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Give Back to Nature - Compost It!

I was lucky enough to grow up in some pretty special Scottish countryside. We were surrounded by fields and big leafy oak trees. We had free-range chickens, naughty dogs and a big vegetable patch. We also have some of the longest hours of sunshine up in the highlands in the summer so our fruit is some of the best and bursting with vitamin C. Living this way, we were taught from an early age not to waste a thing – left over veggie food went to the chickens, paper & plastic recycled, meat to the dogs and anything else in the compost heap. Living in London now, I have to admit, it is much harder to give back to nature. I always try to recycle, I choose free-range eggs and have a window garden but don’t have a dog or any chickens to eat the leftovers. Here are a few tips though to making sure your waste is used in the right way if you are living in the city.
  1. Sign up to your borough’s food waste program. The council send you a little brown box and some green bags – you then just recycle your food waste like any other recyclable waste & the council empties the communal bins on specific days. This waste is then processed and made into fertilizer while the gas produced is converted into electricity so it is nice to know I am helping somewhere.
  2. Don’t just throw your grass or hedge clippings into the general waste; this is just one more thing to clog up the landfill. Make sure to take them to a local composting depot or bin so they can be turned into delicious plant & soil food again.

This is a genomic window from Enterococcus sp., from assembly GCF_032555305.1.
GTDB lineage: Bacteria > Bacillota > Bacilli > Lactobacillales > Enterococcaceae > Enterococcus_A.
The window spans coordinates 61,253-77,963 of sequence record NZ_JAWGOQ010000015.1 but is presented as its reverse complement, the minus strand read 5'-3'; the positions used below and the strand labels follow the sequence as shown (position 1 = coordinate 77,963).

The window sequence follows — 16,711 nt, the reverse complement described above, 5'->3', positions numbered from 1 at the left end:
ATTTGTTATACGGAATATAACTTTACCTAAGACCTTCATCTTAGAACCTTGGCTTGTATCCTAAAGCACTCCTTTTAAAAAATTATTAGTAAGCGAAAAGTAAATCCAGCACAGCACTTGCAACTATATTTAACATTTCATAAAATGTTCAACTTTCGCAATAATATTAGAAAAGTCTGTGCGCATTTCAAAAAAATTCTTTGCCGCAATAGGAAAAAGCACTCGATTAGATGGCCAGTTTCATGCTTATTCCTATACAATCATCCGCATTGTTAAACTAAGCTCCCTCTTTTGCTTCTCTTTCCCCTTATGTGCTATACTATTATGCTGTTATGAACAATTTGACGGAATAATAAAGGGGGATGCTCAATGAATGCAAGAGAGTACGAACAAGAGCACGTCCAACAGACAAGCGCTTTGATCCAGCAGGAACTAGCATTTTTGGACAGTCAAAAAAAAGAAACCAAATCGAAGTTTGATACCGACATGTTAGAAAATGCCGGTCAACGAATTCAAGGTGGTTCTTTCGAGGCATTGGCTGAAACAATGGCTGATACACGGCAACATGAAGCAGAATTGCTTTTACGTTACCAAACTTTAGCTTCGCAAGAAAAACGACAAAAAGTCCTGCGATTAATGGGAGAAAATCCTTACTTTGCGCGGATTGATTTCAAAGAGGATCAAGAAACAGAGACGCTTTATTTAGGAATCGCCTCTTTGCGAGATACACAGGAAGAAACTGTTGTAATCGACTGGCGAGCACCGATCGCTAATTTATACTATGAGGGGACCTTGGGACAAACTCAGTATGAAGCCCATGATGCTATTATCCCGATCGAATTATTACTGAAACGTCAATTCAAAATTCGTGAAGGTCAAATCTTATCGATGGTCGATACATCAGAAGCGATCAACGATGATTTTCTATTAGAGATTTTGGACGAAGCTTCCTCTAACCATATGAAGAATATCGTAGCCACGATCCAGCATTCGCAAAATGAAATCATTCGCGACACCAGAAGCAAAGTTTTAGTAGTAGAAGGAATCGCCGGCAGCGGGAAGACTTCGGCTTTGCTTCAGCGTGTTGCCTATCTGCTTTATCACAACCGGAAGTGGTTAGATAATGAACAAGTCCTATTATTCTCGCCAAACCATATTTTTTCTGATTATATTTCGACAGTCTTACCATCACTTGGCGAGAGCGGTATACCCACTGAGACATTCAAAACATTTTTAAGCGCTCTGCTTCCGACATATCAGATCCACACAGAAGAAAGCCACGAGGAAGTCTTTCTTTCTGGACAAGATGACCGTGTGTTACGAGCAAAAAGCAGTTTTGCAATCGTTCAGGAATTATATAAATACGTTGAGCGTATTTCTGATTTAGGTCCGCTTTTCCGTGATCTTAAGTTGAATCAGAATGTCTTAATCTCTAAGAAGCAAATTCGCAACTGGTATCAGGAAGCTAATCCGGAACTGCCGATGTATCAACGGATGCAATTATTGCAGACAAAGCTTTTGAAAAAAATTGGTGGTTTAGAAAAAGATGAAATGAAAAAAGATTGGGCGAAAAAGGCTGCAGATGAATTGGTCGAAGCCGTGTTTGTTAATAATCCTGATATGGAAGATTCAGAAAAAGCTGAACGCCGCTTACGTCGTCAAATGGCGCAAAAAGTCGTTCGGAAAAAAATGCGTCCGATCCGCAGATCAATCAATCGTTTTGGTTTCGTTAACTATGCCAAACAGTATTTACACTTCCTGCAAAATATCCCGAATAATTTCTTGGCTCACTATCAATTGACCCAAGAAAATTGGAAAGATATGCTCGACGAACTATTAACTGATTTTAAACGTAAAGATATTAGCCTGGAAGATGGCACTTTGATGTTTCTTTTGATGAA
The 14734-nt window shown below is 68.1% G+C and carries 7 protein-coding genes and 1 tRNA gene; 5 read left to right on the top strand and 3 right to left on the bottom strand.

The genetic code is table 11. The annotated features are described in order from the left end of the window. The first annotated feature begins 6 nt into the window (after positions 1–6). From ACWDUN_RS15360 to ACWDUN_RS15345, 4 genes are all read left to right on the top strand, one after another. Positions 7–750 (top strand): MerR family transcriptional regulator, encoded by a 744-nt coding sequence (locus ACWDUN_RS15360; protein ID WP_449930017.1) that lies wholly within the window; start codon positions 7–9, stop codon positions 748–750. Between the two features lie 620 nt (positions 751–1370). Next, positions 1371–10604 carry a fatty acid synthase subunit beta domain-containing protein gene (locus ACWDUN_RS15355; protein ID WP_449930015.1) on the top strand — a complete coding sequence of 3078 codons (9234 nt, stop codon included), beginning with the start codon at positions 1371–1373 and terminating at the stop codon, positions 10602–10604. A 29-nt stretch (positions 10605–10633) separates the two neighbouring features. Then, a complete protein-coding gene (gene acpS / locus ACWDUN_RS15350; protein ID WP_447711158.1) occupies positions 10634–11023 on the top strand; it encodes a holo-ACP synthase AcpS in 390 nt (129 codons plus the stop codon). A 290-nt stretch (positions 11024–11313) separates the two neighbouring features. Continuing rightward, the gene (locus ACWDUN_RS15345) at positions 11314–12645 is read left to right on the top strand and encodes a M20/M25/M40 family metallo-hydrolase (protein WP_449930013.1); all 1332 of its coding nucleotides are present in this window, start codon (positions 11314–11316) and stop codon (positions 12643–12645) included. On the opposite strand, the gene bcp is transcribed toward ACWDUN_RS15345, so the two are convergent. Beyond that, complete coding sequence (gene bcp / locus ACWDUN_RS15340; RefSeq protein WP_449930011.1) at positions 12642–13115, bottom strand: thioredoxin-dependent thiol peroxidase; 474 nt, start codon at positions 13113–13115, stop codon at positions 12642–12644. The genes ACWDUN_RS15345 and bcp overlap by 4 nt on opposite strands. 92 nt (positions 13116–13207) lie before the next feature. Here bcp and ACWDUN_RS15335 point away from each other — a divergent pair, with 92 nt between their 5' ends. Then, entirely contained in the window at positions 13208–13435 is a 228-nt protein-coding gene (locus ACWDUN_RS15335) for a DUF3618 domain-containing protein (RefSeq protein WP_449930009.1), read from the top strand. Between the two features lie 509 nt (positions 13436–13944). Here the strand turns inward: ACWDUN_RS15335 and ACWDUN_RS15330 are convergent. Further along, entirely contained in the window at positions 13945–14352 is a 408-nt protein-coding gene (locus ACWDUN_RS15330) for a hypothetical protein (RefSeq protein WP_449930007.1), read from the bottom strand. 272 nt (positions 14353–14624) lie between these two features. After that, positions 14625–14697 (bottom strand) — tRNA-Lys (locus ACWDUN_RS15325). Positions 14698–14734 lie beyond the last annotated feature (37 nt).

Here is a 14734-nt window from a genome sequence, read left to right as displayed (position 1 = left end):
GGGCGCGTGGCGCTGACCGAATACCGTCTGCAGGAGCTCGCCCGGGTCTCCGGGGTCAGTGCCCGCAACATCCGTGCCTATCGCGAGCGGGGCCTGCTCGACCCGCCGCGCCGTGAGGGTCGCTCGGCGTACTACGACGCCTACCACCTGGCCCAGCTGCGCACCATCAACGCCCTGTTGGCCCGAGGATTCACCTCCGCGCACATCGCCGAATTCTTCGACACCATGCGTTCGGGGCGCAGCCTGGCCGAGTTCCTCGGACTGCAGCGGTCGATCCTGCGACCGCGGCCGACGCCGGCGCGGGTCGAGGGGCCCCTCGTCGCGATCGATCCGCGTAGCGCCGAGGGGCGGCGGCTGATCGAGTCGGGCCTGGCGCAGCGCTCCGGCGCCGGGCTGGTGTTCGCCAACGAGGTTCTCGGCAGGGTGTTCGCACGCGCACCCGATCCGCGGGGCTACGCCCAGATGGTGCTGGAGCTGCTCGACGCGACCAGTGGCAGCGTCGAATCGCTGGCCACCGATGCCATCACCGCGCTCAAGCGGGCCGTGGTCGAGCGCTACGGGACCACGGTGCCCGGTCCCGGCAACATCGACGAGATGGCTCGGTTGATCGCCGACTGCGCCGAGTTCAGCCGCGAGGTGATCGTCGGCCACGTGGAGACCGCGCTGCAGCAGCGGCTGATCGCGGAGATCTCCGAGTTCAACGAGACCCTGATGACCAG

3. Shop cleverly. If you go to local markets you can buy just one courgette or two tomatoes – not a whole pack that is going to go off. Also, find yourself a dish that you love that you can use all your leftover veg in – mine is a lentil bake with feta & whatever is in the fridge - yum.
If you are lucky enough to be living in the country, here is what you can do.
  1. There are a variety of really good compost bins on the market now that you can tuck away at the bottom of the garden. Otherwise, simply just start building a heap! A sealed box/bin will work best though.
  2. Make sure you locate it directly on the turf and away from any excess water.
  3. Once set up you can now start to compost around 40% of what you were previously putting in the bin. Make sure you have a mixture of ‘green’ (wet products – tea bags, cooked vegetables, fruit, grass cuttings, weeds etc.) and ‘brown’ (dry products -paper, sawdust, straw, hay etc.) waste. This will ensure your compost can breathe and that you have the right balance of elements.
  4. If your compost looks sludgy or gets a bit smelly it’s probably because you have got too much ‘green’ waste in there. Just add some more ‘brown’ materials and toss it around a little and this should help.
If you don’t have a dog, cat or chickens for the rest of it, make friends with your neighbours and give it to them! Councils and boroughs can save millions each year if their residents recycle and compost a bit more – you owe it really.


By Rosannagh Hillary

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